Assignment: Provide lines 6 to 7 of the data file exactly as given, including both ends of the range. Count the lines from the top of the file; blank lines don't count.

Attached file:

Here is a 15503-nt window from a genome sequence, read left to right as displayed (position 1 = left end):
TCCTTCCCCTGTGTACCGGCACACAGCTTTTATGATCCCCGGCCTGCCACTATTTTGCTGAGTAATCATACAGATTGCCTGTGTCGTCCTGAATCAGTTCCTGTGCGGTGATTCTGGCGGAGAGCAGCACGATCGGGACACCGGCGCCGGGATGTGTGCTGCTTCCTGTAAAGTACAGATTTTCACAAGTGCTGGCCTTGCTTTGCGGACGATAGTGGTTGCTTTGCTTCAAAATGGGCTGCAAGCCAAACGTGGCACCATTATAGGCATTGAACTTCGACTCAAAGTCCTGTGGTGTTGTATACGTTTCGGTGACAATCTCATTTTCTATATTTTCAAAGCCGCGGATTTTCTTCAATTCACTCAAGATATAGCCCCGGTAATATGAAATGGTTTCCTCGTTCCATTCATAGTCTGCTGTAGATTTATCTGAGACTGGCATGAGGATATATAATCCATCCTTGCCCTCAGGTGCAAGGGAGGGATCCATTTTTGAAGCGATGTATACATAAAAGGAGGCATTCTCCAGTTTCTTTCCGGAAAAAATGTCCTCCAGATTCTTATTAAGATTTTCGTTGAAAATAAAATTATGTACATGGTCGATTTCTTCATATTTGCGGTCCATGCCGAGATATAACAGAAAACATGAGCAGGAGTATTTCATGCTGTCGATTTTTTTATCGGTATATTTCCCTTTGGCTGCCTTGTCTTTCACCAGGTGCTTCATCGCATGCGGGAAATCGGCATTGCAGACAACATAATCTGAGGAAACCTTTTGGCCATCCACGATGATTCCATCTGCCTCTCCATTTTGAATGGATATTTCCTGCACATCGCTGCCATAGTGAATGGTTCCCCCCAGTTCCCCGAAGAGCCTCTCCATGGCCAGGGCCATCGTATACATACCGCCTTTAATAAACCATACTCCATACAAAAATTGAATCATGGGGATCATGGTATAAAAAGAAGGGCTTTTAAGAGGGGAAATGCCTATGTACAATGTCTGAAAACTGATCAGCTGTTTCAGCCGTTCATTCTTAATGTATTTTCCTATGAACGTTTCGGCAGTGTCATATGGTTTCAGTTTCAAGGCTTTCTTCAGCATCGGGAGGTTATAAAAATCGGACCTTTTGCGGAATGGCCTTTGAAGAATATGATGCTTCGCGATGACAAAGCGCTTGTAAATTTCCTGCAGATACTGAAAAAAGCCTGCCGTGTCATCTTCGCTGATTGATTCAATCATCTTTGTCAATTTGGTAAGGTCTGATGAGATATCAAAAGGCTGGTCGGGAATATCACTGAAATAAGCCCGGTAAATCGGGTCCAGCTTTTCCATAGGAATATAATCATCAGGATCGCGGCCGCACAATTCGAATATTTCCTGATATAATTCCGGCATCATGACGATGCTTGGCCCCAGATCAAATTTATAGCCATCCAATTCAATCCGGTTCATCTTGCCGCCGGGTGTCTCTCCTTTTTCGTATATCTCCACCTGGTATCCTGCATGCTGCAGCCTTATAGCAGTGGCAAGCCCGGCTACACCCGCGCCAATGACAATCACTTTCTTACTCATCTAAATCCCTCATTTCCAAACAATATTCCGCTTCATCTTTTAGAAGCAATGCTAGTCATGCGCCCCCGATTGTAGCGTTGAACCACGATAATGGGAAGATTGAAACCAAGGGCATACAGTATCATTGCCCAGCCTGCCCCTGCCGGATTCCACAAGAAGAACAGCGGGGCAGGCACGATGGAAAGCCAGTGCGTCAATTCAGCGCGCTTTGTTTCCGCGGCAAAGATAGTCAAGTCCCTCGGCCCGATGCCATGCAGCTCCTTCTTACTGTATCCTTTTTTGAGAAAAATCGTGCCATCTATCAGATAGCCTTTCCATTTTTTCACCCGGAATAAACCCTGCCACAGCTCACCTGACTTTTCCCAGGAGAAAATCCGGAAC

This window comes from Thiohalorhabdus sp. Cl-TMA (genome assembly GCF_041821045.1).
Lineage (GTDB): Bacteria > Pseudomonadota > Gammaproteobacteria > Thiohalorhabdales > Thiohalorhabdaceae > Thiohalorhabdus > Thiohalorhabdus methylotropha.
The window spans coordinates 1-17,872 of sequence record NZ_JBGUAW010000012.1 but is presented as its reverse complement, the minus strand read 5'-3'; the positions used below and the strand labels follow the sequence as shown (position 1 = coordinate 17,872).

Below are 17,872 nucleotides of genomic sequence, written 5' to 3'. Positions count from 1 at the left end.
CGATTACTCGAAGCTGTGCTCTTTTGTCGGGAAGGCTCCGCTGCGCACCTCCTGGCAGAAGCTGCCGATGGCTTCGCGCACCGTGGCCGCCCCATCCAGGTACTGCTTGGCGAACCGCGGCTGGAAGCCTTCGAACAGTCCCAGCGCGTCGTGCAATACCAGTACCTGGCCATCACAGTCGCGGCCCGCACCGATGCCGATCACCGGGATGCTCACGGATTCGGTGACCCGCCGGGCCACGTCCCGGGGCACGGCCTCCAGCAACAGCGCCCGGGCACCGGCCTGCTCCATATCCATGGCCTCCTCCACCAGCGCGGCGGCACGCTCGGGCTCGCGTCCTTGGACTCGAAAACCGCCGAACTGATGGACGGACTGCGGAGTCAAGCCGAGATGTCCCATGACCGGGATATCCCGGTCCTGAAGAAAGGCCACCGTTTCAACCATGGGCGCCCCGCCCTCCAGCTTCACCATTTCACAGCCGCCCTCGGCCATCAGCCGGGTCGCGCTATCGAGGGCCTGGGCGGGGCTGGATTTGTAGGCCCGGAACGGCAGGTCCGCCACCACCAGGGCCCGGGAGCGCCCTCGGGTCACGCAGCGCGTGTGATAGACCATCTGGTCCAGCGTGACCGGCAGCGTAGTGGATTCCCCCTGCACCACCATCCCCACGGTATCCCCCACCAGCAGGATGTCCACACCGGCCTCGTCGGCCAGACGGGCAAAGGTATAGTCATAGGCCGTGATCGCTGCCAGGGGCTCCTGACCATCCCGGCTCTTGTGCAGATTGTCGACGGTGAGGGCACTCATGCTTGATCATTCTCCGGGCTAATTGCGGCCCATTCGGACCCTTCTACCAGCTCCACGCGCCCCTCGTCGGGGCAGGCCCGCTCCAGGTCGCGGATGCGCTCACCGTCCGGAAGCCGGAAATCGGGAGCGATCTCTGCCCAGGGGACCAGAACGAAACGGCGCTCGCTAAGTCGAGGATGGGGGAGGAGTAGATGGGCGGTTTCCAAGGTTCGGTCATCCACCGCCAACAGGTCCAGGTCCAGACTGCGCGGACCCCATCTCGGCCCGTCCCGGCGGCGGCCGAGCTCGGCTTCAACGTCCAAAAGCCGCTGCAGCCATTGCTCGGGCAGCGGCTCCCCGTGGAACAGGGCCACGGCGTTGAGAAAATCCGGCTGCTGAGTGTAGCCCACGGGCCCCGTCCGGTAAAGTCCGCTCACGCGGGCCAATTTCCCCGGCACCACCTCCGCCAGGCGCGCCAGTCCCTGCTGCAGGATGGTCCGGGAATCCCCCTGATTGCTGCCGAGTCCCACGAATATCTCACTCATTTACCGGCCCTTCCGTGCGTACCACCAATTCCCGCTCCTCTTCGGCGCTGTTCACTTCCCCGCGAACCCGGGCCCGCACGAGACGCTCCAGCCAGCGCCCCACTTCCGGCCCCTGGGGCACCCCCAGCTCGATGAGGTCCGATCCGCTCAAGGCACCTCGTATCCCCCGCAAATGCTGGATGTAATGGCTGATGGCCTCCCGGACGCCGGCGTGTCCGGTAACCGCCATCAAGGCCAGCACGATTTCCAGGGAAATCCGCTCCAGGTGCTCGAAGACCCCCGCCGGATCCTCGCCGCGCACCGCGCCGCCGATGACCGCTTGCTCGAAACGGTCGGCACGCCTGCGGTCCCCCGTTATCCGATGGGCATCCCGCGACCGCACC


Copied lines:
Below are 17,872 nucleotides of genomic sequence, written 5' to 3'. Positions count from 1 at the left end.
CGATTACTCGAAGCTGTGCTCTTTTGTCGGGAAGGCTCCGCTGCGCACCTCCTGGCAGAAGCTGCCGATGGCTTCGCGCACCGTGGCCGCCCCATCCAGGTACTGCTTGGCGAACCGCGGCTGGAAGCCTTCGAACAGTCCCAGCGCGTCGTGCAATACCAGTACCTGGCCATCACAGTCGCGGCCCGCACCGATGCCGATCACCGGGATGCTCACGGATTCGGTGACCCGCCGGGCCACGTCCCGGGGCACGGCCTCCAGCAACAGCGCCCGGGCACCGGCCTGCTCCATATCCATGGCCTCCTCCACCAGCGCGGCGGCACGCTCGGGCTCGCGTCCTTGGACTCGAAAACCGCCGAACTGATGGACGGACTGCGGAGTCAAGCCGAGATGTCCCATGACCGGGATATCCCGGTCCTGAAGAAAGGCCACCGTTTCAACCATGGGCGCCCCGCCCTCCAGCTTCACCATTTCACAGCCGCCCTCGGCCATCAGCCGGGTCGCGCTATCGAGGGCCTGGGCGGGGCTGGATTTGTAGGCCCGGAACGGCAGGTCCGCCACCACCAGGGCCCGGGAGCGCCCTCGGGTCACGCAGCGCGTGTGATAGACCATCTGGTCCAGCGTGACCGGCAGCGTAGTGGATTCCCCCTGCACCACCATCCCCACGGTATCCCCCACCAGCAGGATGTCCACACCGGCCTCGTCGGCCAGACGGGCAAAGGTATAGTCATAGGCCGTGATCGCTGCCAGGGGCTCCTGACCATCCCGGCTCTTGTGCAGATTGTCGACGGTGAGGGCACTCATGCTTGATCATTCTCCGGGCTAATTGCGGCCCATTCGGACCCTTCTACCAGCTCCACGCGCCCCTCGTCGGGGCAGGCCCGCTCCAGGTCGCGGATGCGCTCACCGTCCGGAAGCCGGAAATCGGGAGCGATCTCTGCCCAGGGGACCAGAACGAAACGGCGCTCGCTAAGTCGAGGATGGGGGAGGAGTAGATGGGCGGTTTCCAAGGTTCGGTCATCCACCGCCAACAGGTCCAGGTCCAGACTGCGCGGACCCCATCTCGGCCCGTCCCGGCGGCGGCCGAGCTCGGCTTCAACGTCCAAAAGCCGCTGCAGCCATTGCTCGGGCAGCGGCTCCCCGTGGAACAGGGCCACGGCGTTGAGAAAATCCGGCTGCTGAGTGTAGCCCACGGGCCCCGTCCGGTAAAGTCCGCTCACGCGGGCCAATTTCCCCGGCACCACCTCCGCCAGGCGCGCCAGTCCCTGCTGCAGGATGGTCCGGGAATCCCCCTGATTGCTGCCGAGTCCCACGAATATCTCACTCATTTACCGGCCCTTCCGTGCGTACCACCAATTCCCGCTCCTCTTCGGCGCTGTTCACTTCCCCGCGAACCCGGGCCCGCACGAGACGCTCCAGCCAGCGCCCCACTTCCGGCCCCTGGGGCACCCCCAGCTCGATGAGGTCCGATCCGCTCAAGGCACCTCGTATCCCCCGCAAATGCTGGATGTAATGGCTGATGGCCTCCCGGACGCCGGCGTGTCCGGTAACCGCCATCAAGGCCAGCACGATTTCCAGGGAAATCCGCTCCAGGTGCTCGAAGACCCCCGCCGGATCCTCGCCGCGCACCGCGCCGCCGATGACCGCTTGCTCGAAACGGTCGGCACGCCTGCGGTCCCCCGTTATCCGATGGGCATCCCGCGACCGCACC